I started ballroom dancing in 2000. I took lessons and competed through 2008 and in 2007 I also started teaching. I taught ages 5 through adult and my largest, longest running class was a class for teenagers. I taught them how to be kind, how to take responsibility for themselves, how to get along with people they didn’t like (yes, you have to dance with her, no, you don’t have to like her at all to do so. Someday you will have a job where you personally cant stand the other guy working on the project with you but you still have to work with him to get the project done. Yes, really). I taught them these things through ballroom dance.
After teaching this group for a couple of years, we went to Emerald Ball in Los Angeles so they could see the “other side” of ballroom dance- the competition side. The kids enjoyed it a lot and some of them wanted to commute more to competing the following year, so we out together a team and went for it. My kids placed well and one couple danced against established adult dancers in the open Amateur Three Dance, both in rhythm and smooth. It was an huge deal for them to have that opportunity.
Two of my students. She was a ballerina and a very hard to lead. He was a brooding 14 year old who thought he was the bee’s knees. So I put them together. His job was to lead this unleadable young lady and her job was to let him. They clashed, they argued, and finally, they worked out a partnership that endured even dancing the Tango.
Two of my students went on to major in ballroom dance at the Orange County School of Performing Arts.
One of my young men who suffered from severe ADHD, found that in ballroom dance, he could remain present and aware and he was the student who reached the highest dance level and scored highest on his dance tests.
When I was a competitor, I had good competitions where I swept all 1st place trophies and bad competitions where I could not manage to get above 3rd place even when I was in a division by myself, but my teacher was good at turning those bad competitions into teaching moments and turning the God competitions into celebrations as well as bar-raising moments, but he never raised the bar so high that the goal was unattainable and we never saw competitions as competing against others. We were there to see how we did against us compared to how we did in our last competition. “Victory” can mean taking home a gold medal. “Victory” can also mean finally getting that stupid step that we had been working on for months or facing the fear of wearing that rhythm dress in public or just successfully being able to relax.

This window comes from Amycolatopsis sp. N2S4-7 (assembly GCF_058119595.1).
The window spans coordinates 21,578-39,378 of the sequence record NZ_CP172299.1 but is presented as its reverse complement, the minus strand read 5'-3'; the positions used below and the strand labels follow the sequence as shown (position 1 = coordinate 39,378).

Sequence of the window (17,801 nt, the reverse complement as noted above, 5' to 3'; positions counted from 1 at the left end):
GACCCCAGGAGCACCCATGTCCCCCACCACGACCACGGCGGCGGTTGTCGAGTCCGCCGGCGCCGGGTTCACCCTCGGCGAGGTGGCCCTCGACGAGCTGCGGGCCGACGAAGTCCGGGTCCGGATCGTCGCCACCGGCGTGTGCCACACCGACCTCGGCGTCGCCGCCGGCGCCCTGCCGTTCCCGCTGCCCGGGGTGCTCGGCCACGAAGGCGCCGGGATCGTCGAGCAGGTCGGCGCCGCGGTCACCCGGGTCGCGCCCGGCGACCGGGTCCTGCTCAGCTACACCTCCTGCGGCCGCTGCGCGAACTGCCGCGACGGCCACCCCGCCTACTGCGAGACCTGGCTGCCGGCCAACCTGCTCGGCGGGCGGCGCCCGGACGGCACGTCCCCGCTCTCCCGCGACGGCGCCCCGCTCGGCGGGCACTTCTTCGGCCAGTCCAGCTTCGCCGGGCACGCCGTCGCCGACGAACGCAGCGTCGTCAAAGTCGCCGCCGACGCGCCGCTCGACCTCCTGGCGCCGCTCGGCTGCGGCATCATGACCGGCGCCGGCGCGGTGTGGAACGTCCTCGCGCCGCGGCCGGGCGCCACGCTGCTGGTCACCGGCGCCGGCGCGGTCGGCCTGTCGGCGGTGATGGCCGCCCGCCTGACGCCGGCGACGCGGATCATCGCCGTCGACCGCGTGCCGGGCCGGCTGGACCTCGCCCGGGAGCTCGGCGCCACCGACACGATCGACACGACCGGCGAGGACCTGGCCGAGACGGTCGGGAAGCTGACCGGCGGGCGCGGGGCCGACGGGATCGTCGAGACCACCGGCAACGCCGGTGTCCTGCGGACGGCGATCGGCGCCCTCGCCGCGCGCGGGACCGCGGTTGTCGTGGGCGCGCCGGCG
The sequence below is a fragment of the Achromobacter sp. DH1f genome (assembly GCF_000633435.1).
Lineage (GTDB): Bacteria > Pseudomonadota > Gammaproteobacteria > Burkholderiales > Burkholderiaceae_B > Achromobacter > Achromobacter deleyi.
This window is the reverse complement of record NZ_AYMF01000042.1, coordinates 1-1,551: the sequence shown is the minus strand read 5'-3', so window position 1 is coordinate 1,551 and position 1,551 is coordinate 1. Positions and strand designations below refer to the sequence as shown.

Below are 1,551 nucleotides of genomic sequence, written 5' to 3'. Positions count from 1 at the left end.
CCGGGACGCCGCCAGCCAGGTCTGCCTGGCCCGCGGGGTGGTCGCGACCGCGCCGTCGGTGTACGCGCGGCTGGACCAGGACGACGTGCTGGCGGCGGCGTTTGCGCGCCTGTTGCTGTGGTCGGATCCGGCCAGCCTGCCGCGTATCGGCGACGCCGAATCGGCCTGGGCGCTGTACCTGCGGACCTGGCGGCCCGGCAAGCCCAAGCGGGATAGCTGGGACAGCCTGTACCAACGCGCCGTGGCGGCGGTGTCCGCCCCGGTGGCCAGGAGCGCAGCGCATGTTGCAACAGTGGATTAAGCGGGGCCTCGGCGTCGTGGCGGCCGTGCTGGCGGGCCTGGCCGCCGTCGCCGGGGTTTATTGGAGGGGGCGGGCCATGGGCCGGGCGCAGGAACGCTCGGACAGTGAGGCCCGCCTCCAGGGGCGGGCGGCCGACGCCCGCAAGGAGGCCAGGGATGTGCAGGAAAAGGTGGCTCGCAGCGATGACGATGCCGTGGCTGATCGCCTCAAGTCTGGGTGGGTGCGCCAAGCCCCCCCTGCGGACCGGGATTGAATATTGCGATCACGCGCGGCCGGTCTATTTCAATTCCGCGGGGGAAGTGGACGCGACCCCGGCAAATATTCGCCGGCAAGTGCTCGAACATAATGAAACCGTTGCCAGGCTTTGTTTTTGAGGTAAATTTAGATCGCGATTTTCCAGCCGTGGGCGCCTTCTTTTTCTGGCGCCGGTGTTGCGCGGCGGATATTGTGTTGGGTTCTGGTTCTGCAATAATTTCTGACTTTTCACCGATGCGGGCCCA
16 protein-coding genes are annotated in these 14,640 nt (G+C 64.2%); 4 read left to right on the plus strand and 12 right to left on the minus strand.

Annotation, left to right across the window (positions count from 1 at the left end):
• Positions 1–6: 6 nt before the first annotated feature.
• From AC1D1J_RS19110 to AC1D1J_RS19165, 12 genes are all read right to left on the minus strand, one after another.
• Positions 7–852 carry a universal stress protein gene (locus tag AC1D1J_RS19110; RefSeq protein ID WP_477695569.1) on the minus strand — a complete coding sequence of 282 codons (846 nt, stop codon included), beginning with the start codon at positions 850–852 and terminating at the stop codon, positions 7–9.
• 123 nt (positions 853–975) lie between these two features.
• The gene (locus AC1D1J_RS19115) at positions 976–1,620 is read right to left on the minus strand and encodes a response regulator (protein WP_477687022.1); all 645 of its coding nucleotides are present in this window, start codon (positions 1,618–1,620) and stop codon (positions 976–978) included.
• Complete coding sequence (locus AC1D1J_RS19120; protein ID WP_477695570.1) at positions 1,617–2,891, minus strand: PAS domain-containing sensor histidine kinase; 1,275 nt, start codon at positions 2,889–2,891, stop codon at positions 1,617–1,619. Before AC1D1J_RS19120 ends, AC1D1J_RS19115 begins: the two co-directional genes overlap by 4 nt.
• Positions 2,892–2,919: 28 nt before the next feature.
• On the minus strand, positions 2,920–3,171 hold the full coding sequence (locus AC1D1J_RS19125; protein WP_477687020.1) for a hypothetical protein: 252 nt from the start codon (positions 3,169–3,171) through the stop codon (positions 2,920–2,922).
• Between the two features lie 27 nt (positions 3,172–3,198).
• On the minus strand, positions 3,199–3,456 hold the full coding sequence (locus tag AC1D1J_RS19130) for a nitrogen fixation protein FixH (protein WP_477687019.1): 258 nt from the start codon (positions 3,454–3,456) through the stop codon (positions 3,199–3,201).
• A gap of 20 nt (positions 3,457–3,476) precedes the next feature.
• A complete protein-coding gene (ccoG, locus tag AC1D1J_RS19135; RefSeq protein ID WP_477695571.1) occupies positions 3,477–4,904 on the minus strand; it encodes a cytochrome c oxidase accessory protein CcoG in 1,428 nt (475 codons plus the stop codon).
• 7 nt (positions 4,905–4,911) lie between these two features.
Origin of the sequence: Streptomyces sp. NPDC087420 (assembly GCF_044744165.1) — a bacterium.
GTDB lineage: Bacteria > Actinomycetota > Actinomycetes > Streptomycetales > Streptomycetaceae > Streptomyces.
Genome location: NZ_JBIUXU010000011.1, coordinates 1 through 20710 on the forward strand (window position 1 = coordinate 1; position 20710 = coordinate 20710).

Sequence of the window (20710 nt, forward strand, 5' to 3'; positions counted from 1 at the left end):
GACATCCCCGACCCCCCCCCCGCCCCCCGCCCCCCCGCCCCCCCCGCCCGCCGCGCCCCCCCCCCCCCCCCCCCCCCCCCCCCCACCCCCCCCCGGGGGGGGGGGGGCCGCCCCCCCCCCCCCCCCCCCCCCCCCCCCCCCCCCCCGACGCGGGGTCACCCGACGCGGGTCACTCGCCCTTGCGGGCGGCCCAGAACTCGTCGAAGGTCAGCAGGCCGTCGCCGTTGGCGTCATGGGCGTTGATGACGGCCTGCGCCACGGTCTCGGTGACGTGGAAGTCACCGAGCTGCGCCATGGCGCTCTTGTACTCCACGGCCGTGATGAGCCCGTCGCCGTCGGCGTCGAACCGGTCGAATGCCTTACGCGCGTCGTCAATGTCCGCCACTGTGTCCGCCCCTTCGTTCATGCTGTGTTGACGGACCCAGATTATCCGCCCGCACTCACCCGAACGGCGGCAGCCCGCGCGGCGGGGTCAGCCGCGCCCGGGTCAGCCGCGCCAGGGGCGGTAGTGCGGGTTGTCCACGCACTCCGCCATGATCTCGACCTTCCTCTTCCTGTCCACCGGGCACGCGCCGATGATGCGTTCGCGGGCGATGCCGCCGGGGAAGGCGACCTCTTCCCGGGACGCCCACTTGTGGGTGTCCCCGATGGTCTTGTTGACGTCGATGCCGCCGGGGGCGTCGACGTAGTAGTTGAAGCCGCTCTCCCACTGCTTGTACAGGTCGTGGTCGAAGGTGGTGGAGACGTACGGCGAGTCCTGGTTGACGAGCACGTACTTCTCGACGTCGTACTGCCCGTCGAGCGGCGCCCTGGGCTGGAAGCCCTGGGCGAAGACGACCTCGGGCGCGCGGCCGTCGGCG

Photo: 2006 Las Vegas Dance-O-Rama, solo Foxtrot routine with my instructor, Thad Schatz. We danced to Paul Anka’s remake of Lionel Richie’s ghastly song, “Hello”. I edited out all the words.
I am very excited about dancing in the Dancing with the Community Stars event and my partner is incredible. This 23 year old kid is all in. He’s very willing and very open to my sometimes quirky ideas. It is interesting that he treats me like I’m a wise, old dance sage. He let’s me say things like, ” why didn’t that lead work”. He thinks about it, he tries again and he works through it. I feel like Yoda to my partner’s Luke sometimes, but I’m enjoying every moment. It is a blessing to get to dance again, especially after the crisis witnessed and the unique kind of stress all of us at Care and Share face daily.
We are doing West Coast Swing, which is probably my all-time favorite dance. My partner has limited experience with the dance but he had his Sugar Push down and knows where his “1” is. We will do just fine.